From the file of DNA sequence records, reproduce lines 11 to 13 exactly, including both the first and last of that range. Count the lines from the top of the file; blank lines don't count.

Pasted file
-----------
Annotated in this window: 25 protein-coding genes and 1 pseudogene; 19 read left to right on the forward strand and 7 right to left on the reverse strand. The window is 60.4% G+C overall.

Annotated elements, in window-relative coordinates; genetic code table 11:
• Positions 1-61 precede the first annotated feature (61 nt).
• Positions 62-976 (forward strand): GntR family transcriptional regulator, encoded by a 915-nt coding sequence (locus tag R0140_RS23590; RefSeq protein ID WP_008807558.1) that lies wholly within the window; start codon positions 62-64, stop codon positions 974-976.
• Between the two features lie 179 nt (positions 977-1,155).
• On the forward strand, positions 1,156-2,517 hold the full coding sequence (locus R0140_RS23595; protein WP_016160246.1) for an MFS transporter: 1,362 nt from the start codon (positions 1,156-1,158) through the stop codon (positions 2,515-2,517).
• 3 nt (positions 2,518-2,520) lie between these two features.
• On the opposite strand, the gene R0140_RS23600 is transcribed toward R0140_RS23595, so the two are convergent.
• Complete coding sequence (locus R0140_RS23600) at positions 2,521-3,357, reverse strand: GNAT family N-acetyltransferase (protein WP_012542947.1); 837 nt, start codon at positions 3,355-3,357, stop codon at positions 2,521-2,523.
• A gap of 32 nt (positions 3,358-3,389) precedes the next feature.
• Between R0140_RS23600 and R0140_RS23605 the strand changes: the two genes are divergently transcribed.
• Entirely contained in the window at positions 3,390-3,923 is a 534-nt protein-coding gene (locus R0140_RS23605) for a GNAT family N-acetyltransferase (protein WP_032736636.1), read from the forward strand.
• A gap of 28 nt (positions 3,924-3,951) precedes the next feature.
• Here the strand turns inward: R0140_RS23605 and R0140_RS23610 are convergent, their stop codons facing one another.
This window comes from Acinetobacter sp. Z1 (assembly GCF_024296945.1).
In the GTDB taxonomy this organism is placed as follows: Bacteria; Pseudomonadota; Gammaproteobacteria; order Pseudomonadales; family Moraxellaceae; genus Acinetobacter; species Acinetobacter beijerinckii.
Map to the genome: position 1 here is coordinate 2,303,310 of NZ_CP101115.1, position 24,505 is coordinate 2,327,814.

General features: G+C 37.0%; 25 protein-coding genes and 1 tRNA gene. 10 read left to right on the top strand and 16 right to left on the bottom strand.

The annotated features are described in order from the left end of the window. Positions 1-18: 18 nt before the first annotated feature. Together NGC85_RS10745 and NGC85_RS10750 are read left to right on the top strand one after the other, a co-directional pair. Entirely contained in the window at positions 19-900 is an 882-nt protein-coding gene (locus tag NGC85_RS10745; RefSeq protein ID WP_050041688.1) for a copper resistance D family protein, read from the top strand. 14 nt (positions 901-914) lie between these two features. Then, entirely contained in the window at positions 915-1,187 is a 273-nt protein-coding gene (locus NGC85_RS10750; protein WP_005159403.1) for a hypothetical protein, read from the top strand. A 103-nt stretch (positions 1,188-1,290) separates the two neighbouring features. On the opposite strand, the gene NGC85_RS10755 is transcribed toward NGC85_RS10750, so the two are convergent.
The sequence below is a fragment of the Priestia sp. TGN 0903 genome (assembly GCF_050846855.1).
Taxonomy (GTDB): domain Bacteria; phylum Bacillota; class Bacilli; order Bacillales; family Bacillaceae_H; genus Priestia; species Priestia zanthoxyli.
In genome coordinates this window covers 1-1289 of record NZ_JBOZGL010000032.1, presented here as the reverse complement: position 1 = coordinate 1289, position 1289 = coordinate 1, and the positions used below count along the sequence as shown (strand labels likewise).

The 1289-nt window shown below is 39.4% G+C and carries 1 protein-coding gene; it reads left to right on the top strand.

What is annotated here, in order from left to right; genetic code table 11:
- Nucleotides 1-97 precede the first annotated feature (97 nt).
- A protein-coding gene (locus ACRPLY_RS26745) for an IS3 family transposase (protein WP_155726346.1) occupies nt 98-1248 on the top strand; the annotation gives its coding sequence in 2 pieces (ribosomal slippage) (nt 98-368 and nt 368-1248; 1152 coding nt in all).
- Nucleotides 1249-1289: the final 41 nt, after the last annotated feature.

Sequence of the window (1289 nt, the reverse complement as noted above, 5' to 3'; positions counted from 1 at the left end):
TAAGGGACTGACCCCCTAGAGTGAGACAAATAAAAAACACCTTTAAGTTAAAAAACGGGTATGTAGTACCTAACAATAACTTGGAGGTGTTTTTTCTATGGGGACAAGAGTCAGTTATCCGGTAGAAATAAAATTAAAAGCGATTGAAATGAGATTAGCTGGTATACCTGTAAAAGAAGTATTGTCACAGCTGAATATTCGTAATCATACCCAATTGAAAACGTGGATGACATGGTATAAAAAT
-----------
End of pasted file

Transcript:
• Between R0140_RS23600 and R0140_RS23605 the strand changes: the two genes are divergently transcribed.
• Entirely contained in the window at positions 3,390-3,923 is a 534-nt protein-coding gene (locus R0140_RS23605) for a GNAT family N-acetyltransferase (protein WP_032736636.1), read from the forward strand.
• A gap of 28 nt (positions 3,924-3,951) precedes the next feature.